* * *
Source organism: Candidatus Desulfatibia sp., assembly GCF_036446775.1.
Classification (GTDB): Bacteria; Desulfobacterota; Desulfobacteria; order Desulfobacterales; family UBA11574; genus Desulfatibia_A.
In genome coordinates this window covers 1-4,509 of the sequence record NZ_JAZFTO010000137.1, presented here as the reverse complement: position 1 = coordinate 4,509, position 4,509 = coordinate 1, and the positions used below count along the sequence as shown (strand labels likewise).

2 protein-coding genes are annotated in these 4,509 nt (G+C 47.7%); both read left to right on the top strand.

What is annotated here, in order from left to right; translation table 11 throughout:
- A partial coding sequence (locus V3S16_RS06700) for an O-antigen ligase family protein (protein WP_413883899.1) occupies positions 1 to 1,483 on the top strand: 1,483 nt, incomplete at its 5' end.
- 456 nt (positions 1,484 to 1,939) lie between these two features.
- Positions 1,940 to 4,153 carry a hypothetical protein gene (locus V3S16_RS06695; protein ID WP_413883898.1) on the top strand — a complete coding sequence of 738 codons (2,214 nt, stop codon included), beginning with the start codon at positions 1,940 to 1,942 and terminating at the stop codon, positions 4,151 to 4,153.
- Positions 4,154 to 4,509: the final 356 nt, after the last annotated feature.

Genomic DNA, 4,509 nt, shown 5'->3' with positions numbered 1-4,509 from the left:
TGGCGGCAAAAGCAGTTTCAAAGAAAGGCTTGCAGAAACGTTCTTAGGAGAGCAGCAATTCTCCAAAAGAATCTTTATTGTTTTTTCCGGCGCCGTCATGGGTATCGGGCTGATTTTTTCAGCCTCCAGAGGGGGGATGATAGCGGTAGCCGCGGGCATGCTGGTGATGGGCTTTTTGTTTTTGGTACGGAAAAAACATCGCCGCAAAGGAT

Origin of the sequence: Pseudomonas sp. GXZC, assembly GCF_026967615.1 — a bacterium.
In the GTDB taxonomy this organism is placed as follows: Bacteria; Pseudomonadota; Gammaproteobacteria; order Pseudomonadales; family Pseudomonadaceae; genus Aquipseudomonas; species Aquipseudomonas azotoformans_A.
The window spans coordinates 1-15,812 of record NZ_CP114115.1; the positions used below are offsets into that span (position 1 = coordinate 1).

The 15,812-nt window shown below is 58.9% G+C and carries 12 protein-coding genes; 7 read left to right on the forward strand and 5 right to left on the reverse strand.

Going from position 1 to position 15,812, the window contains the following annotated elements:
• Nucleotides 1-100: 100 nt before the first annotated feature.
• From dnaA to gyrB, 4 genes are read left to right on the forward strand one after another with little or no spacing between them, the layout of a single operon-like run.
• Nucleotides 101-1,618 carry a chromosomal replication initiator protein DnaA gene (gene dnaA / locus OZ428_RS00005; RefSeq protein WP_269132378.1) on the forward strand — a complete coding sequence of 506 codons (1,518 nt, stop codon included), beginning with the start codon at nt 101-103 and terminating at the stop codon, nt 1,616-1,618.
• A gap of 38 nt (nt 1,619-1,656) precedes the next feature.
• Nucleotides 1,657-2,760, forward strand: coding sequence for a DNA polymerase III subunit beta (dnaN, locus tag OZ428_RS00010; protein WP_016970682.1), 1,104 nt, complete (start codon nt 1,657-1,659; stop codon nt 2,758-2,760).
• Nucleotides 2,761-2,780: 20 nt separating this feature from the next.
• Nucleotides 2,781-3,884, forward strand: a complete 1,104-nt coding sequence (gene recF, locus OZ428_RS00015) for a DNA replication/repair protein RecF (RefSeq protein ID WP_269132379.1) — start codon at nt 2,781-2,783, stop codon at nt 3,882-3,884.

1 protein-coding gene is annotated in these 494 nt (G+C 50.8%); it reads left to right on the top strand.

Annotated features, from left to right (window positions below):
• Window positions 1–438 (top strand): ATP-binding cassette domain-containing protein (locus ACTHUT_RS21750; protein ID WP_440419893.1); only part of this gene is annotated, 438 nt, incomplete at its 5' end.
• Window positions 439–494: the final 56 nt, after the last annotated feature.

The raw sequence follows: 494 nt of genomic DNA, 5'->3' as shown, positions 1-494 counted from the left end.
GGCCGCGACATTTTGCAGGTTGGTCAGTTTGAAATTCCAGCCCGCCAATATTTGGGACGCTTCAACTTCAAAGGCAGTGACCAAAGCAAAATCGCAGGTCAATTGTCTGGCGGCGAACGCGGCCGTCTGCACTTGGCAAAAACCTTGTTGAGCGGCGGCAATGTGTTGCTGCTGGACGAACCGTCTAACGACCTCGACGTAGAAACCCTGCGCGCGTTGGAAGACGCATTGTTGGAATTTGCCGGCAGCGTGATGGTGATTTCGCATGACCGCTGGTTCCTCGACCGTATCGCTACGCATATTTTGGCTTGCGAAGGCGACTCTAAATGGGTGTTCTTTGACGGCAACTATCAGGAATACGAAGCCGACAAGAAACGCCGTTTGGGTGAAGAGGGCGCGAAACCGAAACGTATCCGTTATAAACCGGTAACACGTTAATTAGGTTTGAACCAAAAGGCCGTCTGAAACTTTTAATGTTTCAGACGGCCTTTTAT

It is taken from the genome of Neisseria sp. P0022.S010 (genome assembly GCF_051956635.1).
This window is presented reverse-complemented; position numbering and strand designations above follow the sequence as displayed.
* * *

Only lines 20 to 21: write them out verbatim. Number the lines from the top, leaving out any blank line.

• A gap of 38 nt (nt 1,619-1,656) precedes the next feature.
• Nucleotides 1,657-2,760, forward strand: coding sequence for a DNA polymerase III subunit beta (dnaN, locus tag OZ428_RS00010; protein WP_016970682.1), 1,104 nt, complete (start codon nt 1,657-1,659; stop codon nt 2,758-2,760).